• testli5504537 on November 25, 2006, 19:29 GMT

    Ponting, by not enforcing the follow-on made sure the final nail got hammered into the (English confidence) coffin. As mentioned in the comments before, English batsmen blamed the pitch for their lack of runs, but with the Aussie second innings standing the way it is, all those English cribs seem like feeble baby cries. Interestingly I found a comment posted somewhere:

    "Ponting & Co. will declare at 157/1 in their second innings, just to show England how easy it is"

    Some might argue about Ponting's no follow-on attitude & that it could backfire later in the match, but I guess thats the risk he can afford to take with such a quality team at hand.

    Here are some probable outcomes: 1. Aussies win the match by 400 odd runs on the 5th day (75%) 2. Aussies win the match by 500 odd runs on the 4th day (20%) 3. England manage a draw (5%) 4. England win the match by 'N' wickets (0%) (ohh! why did I list this anyway) 5. Bad weather for the next 2 days at Brisbane (0%)

  • testli5504537 on November 25, 2006, 18:20 GMT

    My view summary:

    cons: a draw makes ponting look like an idiot

    pros: mentla disintegration. It sets up the wrong mindset to play aus for the whole series. If defense is the modus operandi from test 1, (as they ahve shown by not choosing read and panesar), this further reinforces their negativity, since they ahve to bat negatively as well.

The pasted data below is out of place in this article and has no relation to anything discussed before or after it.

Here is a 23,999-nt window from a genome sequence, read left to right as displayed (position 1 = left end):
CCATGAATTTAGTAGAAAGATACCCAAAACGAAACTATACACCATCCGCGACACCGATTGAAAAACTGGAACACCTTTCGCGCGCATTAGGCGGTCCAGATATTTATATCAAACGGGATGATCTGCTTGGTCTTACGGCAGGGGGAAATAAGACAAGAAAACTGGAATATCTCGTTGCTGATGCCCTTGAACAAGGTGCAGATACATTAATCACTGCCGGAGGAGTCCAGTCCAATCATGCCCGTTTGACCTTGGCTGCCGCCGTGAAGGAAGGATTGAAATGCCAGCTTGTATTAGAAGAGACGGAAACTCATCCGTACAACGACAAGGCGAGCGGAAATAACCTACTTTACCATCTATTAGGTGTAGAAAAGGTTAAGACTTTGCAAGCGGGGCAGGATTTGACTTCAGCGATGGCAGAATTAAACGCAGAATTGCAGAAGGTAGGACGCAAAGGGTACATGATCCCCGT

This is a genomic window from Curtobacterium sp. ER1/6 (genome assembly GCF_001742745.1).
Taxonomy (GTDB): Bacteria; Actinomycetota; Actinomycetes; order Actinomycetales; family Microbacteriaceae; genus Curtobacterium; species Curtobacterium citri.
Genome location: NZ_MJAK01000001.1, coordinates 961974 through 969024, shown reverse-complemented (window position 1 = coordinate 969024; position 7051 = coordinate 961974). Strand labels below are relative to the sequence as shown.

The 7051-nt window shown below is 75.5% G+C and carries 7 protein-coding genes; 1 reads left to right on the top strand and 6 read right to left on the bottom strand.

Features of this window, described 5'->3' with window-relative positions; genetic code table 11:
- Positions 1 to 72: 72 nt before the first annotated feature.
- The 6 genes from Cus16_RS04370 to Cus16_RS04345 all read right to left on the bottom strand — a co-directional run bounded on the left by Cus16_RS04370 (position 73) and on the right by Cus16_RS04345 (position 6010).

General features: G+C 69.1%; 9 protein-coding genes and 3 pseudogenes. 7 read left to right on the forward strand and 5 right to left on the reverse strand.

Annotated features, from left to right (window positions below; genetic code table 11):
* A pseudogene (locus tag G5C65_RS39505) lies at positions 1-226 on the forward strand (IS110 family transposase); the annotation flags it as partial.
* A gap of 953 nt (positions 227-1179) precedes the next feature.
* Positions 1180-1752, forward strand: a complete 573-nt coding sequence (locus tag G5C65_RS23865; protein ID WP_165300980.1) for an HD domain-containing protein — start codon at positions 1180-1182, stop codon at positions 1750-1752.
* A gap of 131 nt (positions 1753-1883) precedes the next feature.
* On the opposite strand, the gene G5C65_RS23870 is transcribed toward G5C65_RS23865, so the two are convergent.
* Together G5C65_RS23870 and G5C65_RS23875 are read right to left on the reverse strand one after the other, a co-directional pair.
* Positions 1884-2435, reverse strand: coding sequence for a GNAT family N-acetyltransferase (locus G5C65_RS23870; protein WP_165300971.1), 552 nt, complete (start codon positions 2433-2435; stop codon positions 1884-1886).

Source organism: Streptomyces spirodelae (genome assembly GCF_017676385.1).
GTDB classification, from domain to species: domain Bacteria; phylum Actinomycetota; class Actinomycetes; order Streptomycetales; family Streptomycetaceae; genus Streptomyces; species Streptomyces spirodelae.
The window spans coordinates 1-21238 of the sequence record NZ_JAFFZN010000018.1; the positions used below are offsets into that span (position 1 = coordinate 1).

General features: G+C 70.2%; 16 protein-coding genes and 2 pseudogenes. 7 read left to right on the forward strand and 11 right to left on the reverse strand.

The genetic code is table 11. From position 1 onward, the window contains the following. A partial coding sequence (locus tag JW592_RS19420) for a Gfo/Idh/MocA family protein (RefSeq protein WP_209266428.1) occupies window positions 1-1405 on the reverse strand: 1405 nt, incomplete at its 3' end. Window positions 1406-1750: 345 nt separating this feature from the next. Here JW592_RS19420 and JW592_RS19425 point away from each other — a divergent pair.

• testli5504537 on November 25, 2006, 16:49 GMT

    So, having Giles and Jones in the side has given England an extra 40 odd runs this innings. Would Panesar with a duck and 3-100 possibly would have been worse?

  • testli5504537 on November 25, 2006, 16:21 GMT

    The English look terrible... again. Mental destruction is at the root of this, as much as a puny English cricketing pool, which only has managed to survive by importing players from abroad.

    It will take a KP or Harmison re-birth to make this game worthy of the label "test." I cannot see how we can continue to justify 5 games between Australia and England. It would have been more interesting to watch India, the Saffers or Sri Lanka against Australia over five games. Sri Lanka in particular have the attitude to get under the Aussie skins and these games are always full of intrigue.

    While "tradition" is being used as cover for this sham of a five game series, in terms of cricketing merit there is only enough for a two test series.

    It is time to stop England from using overseas players to shore up its team and force it under the threat of total humiliation to re-invest in a cricketing culture.

  • testli5504537 on November 25, 2006, 14:12 GMT

    Re: If Australia win by 400 or 500 runs that will take something Lazarus-like for England to recover.

    Will it really matter as the result will still mean Aust 1-0 England, with 4 to go!

    And losing by an innings has always been considered to be worst humiliation for a team.